Graffiti in New York: Analytical Overview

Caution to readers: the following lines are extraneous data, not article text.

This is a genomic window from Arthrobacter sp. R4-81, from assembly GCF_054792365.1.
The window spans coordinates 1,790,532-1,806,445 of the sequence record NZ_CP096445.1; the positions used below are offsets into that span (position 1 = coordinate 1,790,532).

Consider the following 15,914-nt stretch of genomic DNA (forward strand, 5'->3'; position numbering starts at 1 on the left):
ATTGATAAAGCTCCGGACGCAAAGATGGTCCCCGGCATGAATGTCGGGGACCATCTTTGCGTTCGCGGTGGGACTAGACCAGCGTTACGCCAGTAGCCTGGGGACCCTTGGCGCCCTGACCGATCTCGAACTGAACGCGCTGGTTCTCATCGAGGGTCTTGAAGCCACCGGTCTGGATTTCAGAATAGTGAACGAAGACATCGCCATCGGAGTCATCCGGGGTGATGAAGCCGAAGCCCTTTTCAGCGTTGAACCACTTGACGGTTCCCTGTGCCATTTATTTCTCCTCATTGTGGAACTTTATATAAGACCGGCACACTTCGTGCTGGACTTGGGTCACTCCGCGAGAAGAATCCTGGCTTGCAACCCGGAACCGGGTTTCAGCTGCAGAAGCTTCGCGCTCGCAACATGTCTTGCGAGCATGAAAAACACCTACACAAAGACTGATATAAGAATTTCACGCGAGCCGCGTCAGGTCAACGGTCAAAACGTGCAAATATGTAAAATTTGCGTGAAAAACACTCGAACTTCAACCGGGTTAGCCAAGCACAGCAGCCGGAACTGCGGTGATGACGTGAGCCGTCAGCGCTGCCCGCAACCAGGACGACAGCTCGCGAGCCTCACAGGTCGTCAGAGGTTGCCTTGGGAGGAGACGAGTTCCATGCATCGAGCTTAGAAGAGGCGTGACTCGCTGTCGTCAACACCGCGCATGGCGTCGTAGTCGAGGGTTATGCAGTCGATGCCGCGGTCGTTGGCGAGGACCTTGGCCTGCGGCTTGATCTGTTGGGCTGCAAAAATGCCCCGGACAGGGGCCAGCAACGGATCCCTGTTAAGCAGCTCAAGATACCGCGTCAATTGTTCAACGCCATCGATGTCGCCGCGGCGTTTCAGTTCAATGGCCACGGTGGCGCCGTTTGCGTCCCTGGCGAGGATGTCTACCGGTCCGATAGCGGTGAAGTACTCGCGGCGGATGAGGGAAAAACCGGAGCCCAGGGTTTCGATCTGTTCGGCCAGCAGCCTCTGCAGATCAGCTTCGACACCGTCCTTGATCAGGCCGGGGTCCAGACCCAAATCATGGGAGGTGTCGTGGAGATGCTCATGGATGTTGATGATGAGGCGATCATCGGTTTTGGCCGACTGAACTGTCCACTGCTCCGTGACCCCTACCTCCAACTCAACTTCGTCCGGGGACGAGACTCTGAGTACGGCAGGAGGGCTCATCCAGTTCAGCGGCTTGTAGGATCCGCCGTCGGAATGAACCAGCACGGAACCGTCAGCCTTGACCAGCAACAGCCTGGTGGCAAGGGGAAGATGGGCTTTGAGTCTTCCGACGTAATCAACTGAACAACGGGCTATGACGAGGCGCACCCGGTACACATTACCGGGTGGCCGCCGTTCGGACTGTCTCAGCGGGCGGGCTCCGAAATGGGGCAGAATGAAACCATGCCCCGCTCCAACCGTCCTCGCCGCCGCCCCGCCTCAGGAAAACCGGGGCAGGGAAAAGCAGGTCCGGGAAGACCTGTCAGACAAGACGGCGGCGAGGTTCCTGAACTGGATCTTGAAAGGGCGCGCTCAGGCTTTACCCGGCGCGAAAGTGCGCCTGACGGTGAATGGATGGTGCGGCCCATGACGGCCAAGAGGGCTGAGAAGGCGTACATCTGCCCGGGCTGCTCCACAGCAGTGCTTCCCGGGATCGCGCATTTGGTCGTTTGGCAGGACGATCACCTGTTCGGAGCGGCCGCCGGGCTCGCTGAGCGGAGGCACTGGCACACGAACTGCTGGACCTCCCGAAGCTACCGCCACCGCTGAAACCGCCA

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When citizens have grievances with their government and desire change, it is always the youth and underrepresented that react first and stand up for these said changes. This is a cycle that has not changed throughout history. However, the methods used to get one’s point across has changed throughout the decades as technology advances and as the government pushes back. In the 70s and 80s, New Yorkers used graffiti as a medium to express themselves and to voice out their opinions and thoughts. Unfortunately, the government did not perceive graffiti as such and instead saw it as an eyesore in public space that needed to be removed. Thus, the government started to pushback and the conflicting viewpoints led to clashes between the government and graffiti artists. 'The Making of Space, Race, and Place” by Maggie Dickinson explores the background and effects of New York City’s “graffiti epidemic” and both differing viewpoints of government and graffiti artist during the clashes.